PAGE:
Michael Cheval, “Loquacious Blues”

I gave up on being able to go to Worldcon when I got my rejection from Clarion. But after a series of fortunate events it turns out that I’m going after all! And I’m in the middle of the Writing the Other course with Tempest Bradford and Nisi Shawl and it’s so interesting! And there’s some Viable Paradise stuff that’s going on behind the scenes as well! I’m so excited! Too excited in fact to be able to focus on getting an actual blog post out this week so please, have a piece of flash fiction written as an exercise, inspired by the picture on the left.

They say art is in the mind of the artist and the eyes and ears of the audience. The question they should be asking is “who put it there?”

Willem’s personal angels and demons had decided early on to gang up on him. They tortured him with visions so lovely as to bring unbidden tears to his eyes and mixed them with visions of violence and death.

It was a traveling troubadour who had given him the balalaika that ended up providing him the outlet to exorcise the thoughts that plagued him. When he played, the rest of the world fell away and he felt easy in his skin for a time. The music that poured forth from him was not entertaining nor was it ever likely to earn him his keep. But it was his and his alone. Or so he thought.
The first hint he ever got of an external force influencing his art was a market day in the middle of rot month. The time of year when the heat seemed to drive even the freshest fruit to grow mold immediately after it was picked from the tree. When insects buzzed and young lovers lay in tall grass to evade the people who would put them to work on tasks that took them away from each other.

Willem’s fine linen shirt stuck to his back as he toted the last of his brass wares back to the plot of land that he couldn’t exactly call his. As he walked, dust kicked up from the dirt road and all around him the crickets sang their songs of love. The pond marking the halfway point of his journey home glittered invitingly and before he was entirely aware of making the decision to do so, he had already stripped off his shoes and socks, rolled up his pants and waded into the cooling water. He breathed in deep the breeze rolling over the lake and closed his eyes.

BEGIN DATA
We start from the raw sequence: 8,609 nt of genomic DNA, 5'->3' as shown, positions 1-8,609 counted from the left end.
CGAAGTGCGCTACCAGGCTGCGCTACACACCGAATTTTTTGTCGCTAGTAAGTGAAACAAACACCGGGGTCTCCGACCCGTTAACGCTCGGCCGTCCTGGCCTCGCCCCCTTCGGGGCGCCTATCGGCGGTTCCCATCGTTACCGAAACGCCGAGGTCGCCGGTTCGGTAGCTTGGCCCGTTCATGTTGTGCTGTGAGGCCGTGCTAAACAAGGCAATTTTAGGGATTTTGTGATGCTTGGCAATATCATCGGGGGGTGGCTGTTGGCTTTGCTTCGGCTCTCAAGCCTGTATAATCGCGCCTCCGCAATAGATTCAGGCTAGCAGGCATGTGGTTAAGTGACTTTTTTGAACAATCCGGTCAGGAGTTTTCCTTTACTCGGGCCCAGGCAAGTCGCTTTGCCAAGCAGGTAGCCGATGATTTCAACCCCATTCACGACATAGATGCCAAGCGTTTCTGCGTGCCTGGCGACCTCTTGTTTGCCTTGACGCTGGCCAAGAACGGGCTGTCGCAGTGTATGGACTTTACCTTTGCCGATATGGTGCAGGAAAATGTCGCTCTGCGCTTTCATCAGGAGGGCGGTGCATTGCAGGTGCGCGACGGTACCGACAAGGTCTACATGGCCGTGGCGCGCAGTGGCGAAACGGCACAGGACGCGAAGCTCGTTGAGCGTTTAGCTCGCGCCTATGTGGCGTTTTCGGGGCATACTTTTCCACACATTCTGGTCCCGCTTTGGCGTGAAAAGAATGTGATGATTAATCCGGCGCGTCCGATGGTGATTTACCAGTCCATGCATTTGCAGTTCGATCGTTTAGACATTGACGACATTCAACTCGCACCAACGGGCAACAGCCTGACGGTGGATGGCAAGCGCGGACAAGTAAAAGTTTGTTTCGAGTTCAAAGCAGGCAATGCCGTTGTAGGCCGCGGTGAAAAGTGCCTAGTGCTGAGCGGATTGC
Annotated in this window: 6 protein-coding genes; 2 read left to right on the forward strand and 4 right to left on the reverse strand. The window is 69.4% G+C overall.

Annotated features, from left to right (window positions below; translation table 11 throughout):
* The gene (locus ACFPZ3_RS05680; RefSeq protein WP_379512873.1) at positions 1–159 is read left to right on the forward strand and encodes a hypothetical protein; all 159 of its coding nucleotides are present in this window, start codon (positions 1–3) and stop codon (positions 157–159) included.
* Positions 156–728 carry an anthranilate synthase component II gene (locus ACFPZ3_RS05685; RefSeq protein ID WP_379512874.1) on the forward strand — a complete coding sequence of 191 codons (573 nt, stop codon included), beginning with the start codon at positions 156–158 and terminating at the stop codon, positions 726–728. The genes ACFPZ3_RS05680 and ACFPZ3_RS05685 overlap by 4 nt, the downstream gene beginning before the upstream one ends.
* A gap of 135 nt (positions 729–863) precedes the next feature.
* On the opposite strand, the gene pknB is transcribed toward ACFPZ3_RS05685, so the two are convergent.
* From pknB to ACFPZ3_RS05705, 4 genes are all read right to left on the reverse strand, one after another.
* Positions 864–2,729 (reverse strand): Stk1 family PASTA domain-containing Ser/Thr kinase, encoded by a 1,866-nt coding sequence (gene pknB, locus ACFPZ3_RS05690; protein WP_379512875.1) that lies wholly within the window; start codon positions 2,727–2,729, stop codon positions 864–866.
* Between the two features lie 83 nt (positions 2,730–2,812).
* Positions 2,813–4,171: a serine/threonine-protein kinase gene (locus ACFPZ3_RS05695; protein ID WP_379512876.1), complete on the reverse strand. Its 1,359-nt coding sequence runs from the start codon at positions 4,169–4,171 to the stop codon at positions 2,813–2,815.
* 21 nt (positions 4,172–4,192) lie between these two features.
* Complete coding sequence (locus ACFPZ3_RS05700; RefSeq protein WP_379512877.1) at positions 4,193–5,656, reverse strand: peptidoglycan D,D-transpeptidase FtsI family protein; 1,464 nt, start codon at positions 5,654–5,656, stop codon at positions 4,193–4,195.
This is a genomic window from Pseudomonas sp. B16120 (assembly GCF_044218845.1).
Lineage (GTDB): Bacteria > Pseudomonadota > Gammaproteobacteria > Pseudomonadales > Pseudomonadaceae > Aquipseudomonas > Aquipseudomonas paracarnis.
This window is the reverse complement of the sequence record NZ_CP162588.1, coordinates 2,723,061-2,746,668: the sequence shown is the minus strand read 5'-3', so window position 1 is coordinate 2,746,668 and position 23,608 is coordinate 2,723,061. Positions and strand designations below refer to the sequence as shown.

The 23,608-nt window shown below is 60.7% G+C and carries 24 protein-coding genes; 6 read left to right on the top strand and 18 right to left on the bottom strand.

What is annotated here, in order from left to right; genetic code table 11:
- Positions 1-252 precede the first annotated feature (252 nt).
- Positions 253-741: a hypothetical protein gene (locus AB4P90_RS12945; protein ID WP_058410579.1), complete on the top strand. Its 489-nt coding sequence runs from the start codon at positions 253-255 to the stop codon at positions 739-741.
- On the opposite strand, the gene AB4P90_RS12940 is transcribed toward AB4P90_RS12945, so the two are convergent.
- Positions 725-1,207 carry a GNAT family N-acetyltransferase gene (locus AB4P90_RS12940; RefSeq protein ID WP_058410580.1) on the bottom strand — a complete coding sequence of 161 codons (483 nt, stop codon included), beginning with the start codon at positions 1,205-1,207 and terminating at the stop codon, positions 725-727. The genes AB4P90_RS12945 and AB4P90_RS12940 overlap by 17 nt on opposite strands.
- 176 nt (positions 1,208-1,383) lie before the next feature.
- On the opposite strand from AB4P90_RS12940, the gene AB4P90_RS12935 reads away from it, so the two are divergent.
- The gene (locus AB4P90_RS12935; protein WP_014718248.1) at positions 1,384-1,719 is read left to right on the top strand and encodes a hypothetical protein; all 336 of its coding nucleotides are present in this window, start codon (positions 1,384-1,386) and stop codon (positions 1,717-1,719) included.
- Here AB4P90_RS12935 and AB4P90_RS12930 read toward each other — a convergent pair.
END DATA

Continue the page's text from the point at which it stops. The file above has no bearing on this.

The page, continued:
He couldn’t help it. He needed to play, to ring out an answer to the loon’s mournful cry and the insects’ susurration. He scrambled back onto the bank and fetched his balalaika and the market stool, sat down, closed his eyes and started to strum the strings. As usual, the music poured forth from him effortlessly, almost as if fed into him from some divine location.

As he played he opened his eyes to look out over the water. When he turned back to look at his balalaika, his reflection startled him. He jumped from his stool, which fell over into the shallow water. His foot caught on a root underwater and he stumbled, falling over. He spluttered. There was no one there.

“I know you’re there,” he said out loud, feeling only slightly foolish. “I saw you.”

The reeds shivered slightly enough that Willem couldn’t tell if it was due to the wind or something else.

“I won’t hurt you,” Willem said. “Just let me look at you.”

The reeds shivered again and this time it was a fine lady that stepped out from them. Probably it was a fine lady. She wore the garments, heavy with thread of gold and silver but her face was like marble, cold and immovable. Her eyes were the color of a well nearly pumped dry. And yet… For all her strangeness she also seemed somehow familiar like a half-remembered dream.

Willem narrowed his eyes.

“Who are you?” he said

There was only a very subtle change to her marble face that seemed to imply a smile but Willem couldn’t be sure of that either.

The fine lady brought her fingers to her white lips, touched them there as if throwing him a kiss. Then she turned and cascaded down as water just as Willem lunged forward to embrace her.
Dripping wet and disappointed, Willem walked the rest of the way home. But he promised to come back to look for her every day for the rest of his life.